“So to build that deep into the culture and then say, but over here, you should trust experts and not come to your own opinion—that it’s actually dangerous to ask normal people to come to their own opinion—I think that’s hard,” he continues. “There are some real tensions in how we view the world as evangelicals who also trust science.”
Signs of the (End) Times
Thanks to social media, and the internet in general, conspiracy theories can spread faster and further than ever before. But they are nothing new. Conspiracy theories about Jewish people have been circulating for hundreds of years, while 19th- and 20th-century examples include anti-Mason, anti-Catholic and anti-communist conspiracies.
As Silliman notes, Christians have often been involved in these movements. For example, the John Birch Society, which came to prominence in America during the Cold War while promoting an array of communist conspiracy theories, claimed many evangelicals as members.
Among them was Tim LaHaye, coauthor of the widely popular Left Behind series. The books are based on an interpretation of the Book of Revelation that predicts a rapture of believers and the coming of an Antichrist who will rule the world during a time of tribulation.
Silliman is not surprised to see the overlap between this interpretation of Scripture and a belief in conspiracy theories, as with LaHaye.
“This view of the End Times—that there’s a meaning to events that’s hidden from most people that we can see because of our revelation and our heightened awareness—is itself a conspiracy theory,” he says. “And if you can believe in this conspiracy theory, then you can believe in another one. It creates an acceptable mode of thinking.”
As a fictional series, Left Behind doesn’t need to claim to be true. “It’s setting itself up as, this could be true,” Silliman says.
He sees a similar pattern with conspiracy thinking. “We talk about people believing conspiracy theories, and I wonder if we should talk more about people entertaining them,” he says. When challenged, a person who’s entertaining conspiracy theories can “retreat to a position of, well, it could be true. I don’t know for sure. I’m investigating, I’m weighing all the facts.”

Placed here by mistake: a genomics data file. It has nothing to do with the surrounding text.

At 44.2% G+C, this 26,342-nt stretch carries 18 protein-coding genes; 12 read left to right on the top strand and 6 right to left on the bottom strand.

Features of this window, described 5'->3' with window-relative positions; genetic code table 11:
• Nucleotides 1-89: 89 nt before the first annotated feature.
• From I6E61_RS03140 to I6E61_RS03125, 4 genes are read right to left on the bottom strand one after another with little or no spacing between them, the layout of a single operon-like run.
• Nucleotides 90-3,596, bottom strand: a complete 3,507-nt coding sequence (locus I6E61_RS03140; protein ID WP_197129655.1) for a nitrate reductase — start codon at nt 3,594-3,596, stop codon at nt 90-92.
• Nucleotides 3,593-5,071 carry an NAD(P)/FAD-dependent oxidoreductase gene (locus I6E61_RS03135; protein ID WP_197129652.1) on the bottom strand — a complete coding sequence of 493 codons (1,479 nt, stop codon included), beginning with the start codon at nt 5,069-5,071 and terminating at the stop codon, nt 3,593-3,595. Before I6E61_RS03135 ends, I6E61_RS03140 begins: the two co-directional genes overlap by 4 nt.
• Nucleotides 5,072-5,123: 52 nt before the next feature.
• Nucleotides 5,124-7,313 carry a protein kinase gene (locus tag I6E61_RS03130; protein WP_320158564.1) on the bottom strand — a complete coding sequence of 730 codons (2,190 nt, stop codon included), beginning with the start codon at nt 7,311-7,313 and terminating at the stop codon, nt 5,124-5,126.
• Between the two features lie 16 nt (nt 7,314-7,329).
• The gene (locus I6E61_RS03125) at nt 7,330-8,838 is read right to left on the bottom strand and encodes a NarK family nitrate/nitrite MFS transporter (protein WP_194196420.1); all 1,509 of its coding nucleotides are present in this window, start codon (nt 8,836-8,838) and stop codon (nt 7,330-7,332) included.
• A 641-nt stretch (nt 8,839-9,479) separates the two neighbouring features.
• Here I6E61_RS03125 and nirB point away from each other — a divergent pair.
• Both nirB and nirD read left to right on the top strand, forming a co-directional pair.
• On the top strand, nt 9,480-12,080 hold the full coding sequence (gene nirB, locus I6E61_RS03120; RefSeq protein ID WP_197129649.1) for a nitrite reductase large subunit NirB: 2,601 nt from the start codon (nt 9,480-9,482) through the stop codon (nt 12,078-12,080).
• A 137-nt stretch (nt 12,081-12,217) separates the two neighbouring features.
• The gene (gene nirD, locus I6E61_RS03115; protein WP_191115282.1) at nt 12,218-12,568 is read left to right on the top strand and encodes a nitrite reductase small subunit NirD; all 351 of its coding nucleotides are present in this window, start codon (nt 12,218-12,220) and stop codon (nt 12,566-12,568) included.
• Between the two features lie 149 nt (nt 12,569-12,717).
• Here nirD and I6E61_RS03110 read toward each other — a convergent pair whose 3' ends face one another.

For conspiracy theorists—whether one fully believes or is entertaining possibilities—one thing is sorely lacking: critical feedback mechanisms.
Bringing those mechanisms back into mainstream Christian discourse is a passion for Dr. Dru Johnson, associate professor of biblical and theological studies, and director, Center for Hebraic Thought, at The King’s College in New York City.
“What I’ve tried to do in my academic work is to show Christians, through their own Scripture, that that’s an unacceptable way to look at life,” he says. “From the Old Testament to the New, God demands critical feedback loops that can interrupt your thinking.
“As soon as you find yourself in a position where nothing can change your mind on an issue, including your relationship with Jesus, then you have stepped outside of the biblical view of what it means to know something.”
In God We Trust?
As a biblical scholar, Johnson sees the current of conspiracy theories running through the whole of Scripture. It begins in the Garden of Eden with the serpent, who sets himself up as an “authoritative knower” with an alternative view of the world, undermining what God has said to Adam and Eve.
“Scripture starts with a story about a guy who’s spinning conspiracies,” says Johnson. “It couldn’t be more blaring in our faces—we should be really careful about who we listen to.”
Johnson points out that what the serpent says is not untrue, exactly—Adam and Eve do not die on the day they eat the fruit, and their eyes are opened to the knowledge of good and evil, just as the serpent said. So why should they have listened to God and not the serpent? It comes down to trust.